Super Smash Bros. Bug-Testing Sounds Insane

Game director Masahiro Sakurai says the number of combinations Nintendo must test are "astronomical."

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Bug-testing is a critical part of game development, and for Super Smash Bros. for 3DS and Wii U, it sounds like an incredibly complicated and challenging endeavor. Game director Masahiro Sakurai writes in his latest Famitsu column (translated by Kotaku) that there are an "astronomical" number of sequences that Nintendo must test for bugs, which makes sense when you consider all the fighters, items, rules, modes, and more that are featured in a game like Super Smash Bros.

Sakurai says "hundreds" of people are currently debugging the 3DS version of Super Smash Bros., which is set to launch on October 3. The involved nature of bug-testing a game like Super Smash Bros. is one of the reasons why the 3DS and Wii U versions are not going to be released at the same time--the Wii U version is coming sometime this holiday.

"In order to properly debug, every pattern must be tried, but such a task would be impossible no matter how many decades or centuries you take" -- Masahiro Sakurai

"Checking is done both domestically and overseas, so for a game like Smash Bros., several hundred people are employed," Sakurai said. "So, debugging alone becomes a huge project. So much so that one of the biggest reasons for the separate release dates for the 3DS and Wii U versions was so that we could shift the debugging periods."

"Considering not only the different fighters, but items, stages, color settings, play rules, and game modes, the number of varying combinations are astronomical," he added. "In order to properly debug, every pattern must be tried, but such a task would be impossible no matter how many decades or centuries you take."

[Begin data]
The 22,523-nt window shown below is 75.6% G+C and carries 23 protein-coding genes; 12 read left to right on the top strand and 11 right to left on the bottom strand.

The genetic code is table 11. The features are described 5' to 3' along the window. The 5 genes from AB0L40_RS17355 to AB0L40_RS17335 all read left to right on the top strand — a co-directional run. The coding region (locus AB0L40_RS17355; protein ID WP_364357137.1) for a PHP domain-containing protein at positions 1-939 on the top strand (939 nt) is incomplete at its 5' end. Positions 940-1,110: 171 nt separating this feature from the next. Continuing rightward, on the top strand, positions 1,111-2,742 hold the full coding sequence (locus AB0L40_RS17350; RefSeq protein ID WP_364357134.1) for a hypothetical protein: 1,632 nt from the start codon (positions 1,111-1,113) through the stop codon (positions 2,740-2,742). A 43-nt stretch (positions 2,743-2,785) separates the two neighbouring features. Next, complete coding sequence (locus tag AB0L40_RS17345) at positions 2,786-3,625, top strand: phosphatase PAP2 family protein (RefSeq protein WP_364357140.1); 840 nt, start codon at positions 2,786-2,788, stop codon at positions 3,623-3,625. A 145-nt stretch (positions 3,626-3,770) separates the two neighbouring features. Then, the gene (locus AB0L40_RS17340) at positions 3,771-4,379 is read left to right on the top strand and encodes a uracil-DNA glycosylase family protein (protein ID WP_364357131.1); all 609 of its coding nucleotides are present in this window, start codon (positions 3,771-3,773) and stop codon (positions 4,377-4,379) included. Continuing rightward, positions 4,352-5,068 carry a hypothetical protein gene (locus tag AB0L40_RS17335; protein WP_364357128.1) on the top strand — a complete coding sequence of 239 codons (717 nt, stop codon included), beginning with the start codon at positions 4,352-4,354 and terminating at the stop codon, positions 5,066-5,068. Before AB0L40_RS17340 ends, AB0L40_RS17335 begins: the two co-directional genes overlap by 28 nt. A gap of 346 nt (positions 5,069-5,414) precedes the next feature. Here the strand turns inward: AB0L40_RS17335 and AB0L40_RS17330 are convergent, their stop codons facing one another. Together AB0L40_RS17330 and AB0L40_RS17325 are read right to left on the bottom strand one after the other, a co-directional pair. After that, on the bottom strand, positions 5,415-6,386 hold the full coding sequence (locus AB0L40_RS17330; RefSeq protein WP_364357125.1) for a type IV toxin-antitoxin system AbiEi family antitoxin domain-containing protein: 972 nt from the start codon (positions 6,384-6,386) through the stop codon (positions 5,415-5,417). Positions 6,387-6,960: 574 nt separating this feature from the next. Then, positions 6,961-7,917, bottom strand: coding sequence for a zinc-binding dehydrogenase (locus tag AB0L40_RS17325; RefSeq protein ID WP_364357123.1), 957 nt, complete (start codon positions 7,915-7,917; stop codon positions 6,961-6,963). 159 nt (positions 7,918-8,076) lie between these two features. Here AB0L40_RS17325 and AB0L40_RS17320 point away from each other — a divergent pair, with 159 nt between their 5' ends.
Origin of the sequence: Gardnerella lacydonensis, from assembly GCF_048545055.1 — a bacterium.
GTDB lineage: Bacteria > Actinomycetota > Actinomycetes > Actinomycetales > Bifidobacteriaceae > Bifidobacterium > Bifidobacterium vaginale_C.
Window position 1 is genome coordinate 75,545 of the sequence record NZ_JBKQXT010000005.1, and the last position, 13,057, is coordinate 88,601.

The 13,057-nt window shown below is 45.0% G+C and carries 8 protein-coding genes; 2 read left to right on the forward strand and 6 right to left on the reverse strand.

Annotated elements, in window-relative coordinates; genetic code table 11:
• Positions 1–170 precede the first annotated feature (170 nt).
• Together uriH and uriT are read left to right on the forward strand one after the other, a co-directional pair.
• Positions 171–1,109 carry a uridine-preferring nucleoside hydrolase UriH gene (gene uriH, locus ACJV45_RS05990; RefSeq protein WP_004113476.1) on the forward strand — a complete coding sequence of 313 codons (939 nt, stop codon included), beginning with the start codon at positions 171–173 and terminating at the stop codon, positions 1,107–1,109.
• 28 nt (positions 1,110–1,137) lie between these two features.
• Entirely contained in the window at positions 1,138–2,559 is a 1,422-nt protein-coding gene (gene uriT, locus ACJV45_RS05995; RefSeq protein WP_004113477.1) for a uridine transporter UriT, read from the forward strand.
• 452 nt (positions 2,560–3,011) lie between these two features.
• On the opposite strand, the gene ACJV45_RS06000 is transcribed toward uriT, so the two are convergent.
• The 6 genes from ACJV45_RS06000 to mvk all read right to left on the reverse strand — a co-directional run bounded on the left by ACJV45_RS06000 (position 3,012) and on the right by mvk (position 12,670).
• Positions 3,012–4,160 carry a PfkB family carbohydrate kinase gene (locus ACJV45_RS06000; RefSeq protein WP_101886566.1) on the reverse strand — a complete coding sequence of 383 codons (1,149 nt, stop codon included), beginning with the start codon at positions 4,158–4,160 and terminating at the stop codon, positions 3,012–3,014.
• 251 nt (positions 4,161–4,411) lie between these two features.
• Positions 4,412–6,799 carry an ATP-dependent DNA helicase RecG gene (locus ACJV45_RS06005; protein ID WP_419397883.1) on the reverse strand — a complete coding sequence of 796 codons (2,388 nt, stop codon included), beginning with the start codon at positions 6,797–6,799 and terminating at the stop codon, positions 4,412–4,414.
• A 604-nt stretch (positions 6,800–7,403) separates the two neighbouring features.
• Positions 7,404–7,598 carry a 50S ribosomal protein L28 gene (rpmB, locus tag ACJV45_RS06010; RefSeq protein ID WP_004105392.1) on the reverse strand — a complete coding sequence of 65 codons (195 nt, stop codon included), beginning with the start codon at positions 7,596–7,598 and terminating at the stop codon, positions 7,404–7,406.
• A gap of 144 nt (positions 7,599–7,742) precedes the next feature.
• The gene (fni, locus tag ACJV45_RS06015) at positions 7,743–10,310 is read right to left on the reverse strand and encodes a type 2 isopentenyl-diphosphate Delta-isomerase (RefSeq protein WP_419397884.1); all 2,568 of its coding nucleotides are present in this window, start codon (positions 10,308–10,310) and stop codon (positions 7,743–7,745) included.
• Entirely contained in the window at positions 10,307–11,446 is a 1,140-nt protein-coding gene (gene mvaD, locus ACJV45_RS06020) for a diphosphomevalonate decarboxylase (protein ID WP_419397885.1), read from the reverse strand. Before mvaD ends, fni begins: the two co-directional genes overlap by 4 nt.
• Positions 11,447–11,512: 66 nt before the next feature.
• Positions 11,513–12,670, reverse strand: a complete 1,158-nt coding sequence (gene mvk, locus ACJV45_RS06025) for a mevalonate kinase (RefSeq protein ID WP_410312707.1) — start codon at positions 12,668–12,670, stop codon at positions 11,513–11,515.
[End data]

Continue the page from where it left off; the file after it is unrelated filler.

The bug-testing process is so critical, Sakurai says, because it would be very problematic to ship a title that had a game-breaking bug. He revealed that for a past Smash Bros. game (he didn't say which one), developers found a bug that froze the entire game. In this instance, when fighter A hit item B, fighters C and D were also simultaneously affected, resulting in the bug, which was later fixed.

Finally, Sakurai said most of time a game is delayed, it's because of bugs. But even though fans--and sometimes investors--might be dismayed at the idea of a delay, pushing a game out further is better than shipping a busted game, he said.

"There are many reasons why a game's release date will be delayed, but eight or nine times out of ten, it's usually because a bug couldn't be fixed in time," Sakurai said. "But it's better than releasing a product like that."

Earlier this week, Sakurai released images of a new costume set for Zero Suit Samus.

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